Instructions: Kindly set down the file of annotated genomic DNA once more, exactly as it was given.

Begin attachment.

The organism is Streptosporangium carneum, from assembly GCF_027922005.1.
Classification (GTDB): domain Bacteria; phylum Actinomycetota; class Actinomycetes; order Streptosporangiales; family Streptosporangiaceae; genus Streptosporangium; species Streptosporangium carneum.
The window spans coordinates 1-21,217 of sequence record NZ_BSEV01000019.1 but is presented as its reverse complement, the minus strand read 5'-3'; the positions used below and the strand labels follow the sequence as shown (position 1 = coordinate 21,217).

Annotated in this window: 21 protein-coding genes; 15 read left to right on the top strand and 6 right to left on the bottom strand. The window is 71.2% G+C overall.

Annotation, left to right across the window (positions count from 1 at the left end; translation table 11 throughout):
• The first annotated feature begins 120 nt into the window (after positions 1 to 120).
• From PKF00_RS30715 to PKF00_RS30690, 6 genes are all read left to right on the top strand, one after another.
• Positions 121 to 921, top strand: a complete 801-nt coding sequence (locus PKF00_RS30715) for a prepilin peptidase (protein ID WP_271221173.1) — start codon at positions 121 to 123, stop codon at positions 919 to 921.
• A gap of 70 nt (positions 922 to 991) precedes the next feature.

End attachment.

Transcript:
The organism is Streptosporangium carneum, from assembly GCF_027922005.1.
Classification (GTDB): domain Bacteria; phylum Actinomycetota; class Actinomycetes; order Streptosporangiales; family Streptosporangiaceae; genus Streptosporangium; species Streptosporangium carneum.
The window spans coordinates 1-21,217 of sequence record NZ_BSEV01000019.1 but is presented as its reverse complement, the minus strand read 5'-3'; the positions used below and the strand labels follow the sequence as shown (position 1 = coordinate 21,217).

Annotated in this window: 21 protein-coding genes; 15 read left to right on the top strand and 6 right to left on the bottom strand. The window is 71.2% G+C overall.

Annotation, left to right across the window (positions count from 1 at the left end; translation table 11 throughout):
• The first annotated feature begins 120 nt into the window (after positions 1 to 120).
• From PKF00_RS30715 to PKF00_RS30690, 6 genes are all read left to right on the top strand, one after another.
• Positions 121 to 921, top strand: a complete 801-nt coding sequence (locus PKF00_RS30715) for a prepilin peptidase (protein ID WP_271221173.1) — start codon at positions 121 to 123, stop codon at positions 919 to 921.
• A gap of 70 nt (positions 922 to 991) precedes the next feature.